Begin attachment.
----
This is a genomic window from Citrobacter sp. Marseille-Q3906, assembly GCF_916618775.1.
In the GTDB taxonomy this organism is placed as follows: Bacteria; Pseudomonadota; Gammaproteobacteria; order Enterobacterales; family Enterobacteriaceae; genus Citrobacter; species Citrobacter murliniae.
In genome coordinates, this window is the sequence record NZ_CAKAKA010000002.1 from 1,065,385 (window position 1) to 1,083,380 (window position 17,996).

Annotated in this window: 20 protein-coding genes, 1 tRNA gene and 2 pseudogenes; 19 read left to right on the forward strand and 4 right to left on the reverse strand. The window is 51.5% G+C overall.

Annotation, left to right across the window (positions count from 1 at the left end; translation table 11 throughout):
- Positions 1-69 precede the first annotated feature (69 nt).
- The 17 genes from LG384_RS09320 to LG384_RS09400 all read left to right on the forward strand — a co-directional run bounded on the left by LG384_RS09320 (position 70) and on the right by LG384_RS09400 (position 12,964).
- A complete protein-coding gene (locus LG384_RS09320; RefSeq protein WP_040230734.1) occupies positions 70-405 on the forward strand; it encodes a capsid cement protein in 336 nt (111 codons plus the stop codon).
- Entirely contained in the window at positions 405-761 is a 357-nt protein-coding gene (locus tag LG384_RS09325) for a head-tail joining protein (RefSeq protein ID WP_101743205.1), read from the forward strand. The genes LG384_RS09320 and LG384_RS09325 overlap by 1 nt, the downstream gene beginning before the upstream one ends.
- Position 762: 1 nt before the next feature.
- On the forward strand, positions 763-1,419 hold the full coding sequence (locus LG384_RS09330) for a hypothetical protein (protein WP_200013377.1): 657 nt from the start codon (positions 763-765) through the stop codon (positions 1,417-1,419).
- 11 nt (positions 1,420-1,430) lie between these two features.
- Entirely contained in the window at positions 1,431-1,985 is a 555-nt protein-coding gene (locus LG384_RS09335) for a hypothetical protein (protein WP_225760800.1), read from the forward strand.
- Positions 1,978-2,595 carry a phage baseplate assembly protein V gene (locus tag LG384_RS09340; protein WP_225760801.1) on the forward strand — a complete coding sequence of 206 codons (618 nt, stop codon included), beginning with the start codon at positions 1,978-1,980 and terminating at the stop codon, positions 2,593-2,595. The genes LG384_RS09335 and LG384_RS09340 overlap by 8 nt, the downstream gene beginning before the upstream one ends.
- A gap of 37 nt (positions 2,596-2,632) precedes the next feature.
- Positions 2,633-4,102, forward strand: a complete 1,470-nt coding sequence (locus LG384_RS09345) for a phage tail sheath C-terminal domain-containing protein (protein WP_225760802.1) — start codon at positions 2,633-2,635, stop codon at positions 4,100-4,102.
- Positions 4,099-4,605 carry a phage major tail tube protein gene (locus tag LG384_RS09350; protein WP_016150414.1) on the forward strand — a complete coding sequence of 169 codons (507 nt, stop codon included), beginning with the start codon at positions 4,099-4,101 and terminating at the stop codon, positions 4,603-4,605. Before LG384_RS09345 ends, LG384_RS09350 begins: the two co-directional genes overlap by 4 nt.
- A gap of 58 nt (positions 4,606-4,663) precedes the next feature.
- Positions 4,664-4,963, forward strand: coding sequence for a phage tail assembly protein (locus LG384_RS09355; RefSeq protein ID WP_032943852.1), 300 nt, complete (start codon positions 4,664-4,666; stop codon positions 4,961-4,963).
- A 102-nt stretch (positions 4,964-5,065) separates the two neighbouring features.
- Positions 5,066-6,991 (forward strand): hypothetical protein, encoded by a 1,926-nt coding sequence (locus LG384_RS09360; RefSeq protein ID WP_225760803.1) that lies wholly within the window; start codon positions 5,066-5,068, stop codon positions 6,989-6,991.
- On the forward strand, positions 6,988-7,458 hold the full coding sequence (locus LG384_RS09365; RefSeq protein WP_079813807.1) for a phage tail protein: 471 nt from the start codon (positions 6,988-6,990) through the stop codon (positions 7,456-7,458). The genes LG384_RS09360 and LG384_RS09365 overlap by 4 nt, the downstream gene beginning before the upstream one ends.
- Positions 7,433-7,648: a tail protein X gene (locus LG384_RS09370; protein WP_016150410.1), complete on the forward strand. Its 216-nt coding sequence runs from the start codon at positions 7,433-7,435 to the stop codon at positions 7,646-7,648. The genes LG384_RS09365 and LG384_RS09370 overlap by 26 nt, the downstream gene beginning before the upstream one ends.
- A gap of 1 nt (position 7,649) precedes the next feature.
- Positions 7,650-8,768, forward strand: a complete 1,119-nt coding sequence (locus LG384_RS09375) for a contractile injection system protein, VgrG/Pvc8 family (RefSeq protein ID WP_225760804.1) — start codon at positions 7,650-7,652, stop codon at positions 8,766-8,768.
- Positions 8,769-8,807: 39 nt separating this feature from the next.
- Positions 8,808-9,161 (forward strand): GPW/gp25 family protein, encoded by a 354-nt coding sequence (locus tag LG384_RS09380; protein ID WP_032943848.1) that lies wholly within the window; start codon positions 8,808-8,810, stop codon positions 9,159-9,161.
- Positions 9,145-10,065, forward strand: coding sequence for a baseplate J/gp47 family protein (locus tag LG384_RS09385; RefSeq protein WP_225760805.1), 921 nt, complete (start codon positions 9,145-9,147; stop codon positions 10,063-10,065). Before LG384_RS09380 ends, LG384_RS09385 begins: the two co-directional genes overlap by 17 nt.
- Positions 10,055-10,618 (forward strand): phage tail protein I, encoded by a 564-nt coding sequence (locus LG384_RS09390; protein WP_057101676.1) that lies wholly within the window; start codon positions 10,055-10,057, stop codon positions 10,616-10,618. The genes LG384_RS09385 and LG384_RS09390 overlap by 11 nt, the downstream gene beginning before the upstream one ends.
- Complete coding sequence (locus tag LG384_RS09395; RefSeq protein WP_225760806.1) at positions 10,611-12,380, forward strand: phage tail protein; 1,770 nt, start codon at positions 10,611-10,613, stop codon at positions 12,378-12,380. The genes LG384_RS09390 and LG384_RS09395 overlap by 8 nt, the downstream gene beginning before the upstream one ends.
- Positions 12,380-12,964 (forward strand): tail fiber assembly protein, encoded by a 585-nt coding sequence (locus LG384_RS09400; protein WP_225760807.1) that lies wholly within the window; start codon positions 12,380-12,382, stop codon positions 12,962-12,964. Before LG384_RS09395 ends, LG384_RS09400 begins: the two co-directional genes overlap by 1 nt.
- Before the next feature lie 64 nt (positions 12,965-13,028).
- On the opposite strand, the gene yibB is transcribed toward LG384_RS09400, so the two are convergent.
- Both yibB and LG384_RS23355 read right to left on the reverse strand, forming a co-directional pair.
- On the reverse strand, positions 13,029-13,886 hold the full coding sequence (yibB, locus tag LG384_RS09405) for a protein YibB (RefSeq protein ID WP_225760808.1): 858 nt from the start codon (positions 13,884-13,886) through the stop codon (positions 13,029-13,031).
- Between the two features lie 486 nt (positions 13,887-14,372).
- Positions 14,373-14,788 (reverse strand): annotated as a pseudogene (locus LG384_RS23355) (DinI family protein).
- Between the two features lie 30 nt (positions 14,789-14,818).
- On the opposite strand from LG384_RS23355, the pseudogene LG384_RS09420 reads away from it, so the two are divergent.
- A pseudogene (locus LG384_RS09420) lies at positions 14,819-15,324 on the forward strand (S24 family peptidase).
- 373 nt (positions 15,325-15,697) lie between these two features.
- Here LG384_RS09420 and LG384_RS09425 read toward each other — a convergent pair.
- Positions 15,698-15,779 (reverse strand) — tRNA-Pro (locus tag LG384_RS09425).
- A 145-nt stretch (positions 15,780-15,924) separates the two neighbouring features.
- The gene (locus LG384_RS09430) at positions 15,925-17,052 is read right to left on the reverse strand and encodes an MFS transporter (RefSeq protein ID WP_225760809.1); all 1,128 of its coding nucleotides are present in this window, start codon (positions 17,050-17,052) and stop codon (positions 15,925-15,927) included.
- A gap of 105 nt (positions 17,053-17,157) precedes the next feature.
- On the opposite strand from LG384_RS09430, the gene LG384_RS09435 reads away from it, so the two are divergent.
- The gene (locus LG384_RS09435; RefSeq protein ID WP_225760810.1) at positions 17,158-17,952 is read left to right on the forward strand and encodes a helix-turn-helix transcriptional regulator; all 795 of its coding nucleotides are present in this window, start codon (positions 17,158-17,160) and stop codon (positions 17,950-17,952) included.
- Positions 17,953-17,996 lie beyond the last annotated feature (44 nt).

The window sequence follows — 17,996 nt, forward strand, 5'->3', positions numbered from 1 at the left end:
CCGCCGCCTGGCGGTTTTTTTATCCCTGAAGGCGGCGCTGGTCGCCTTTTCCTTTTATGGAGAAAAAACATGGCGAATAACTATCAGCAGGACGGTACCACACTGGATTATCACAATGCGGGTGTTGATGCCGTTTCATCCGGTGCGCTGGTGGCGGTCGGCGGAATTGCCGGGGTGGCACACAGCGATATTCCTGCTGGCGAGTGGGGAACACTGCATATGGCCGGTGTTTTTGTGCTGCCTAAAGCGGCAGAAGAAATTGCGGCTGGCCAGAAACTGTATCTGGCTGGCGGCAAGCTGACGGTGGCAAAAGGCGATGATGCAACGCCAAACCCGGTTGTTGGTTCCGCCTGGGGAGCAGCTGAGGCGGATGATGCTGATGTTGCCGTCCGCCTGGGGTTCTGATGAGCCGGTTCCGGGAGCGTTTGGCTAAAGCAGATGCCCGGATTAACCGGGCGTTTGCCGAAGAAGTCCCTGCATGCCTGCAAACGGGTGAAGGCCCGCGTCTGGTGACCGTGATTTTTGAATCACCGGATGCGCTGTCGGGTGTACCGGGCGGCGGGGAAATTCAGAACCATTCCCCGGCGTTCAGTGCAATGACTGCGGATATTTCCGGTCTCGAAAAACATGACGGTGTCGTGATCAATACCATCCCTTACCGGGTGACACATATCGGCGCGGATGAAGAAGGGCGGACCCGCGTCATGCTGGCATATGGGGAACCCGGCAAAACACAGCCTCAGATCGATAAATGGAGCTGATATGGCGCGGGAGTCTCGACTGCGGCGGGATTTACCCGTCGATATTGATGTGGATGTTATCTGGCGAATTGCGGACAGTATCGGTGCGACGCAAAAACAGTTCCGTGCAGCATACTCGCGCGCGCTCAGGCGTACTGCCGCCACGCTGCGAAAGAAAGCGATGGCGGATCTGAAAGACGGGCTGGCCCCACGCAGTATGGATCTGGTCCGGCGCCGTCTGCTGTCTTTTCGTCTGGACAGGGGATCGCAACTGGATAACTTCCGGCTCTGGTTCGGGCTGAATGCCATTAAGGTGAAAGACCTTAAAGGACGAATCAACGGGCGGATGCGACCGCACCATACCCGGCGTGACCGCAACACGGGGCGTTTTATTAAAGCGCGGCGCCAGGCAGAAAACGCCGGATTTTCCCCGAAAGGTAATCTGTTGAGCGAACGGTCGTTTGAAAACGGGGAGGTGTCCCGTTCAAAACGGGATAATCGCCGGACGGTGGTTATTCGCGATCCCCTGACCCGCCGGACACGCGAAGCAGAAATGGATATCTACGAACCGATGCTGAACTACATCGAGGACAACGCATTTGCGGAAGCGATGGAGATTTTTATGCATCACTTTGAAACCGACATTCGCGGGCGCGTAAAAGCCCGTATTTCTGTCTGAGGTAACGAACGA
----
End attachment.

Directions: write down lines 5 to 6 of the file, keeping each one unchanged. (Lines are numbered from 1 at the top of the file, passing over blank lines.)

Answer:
Annotation, left to right across the window (positions count from 1 at the left end; translation table 11 throughout):
- Positions 1-69 precede the first annotated feature (69 nt).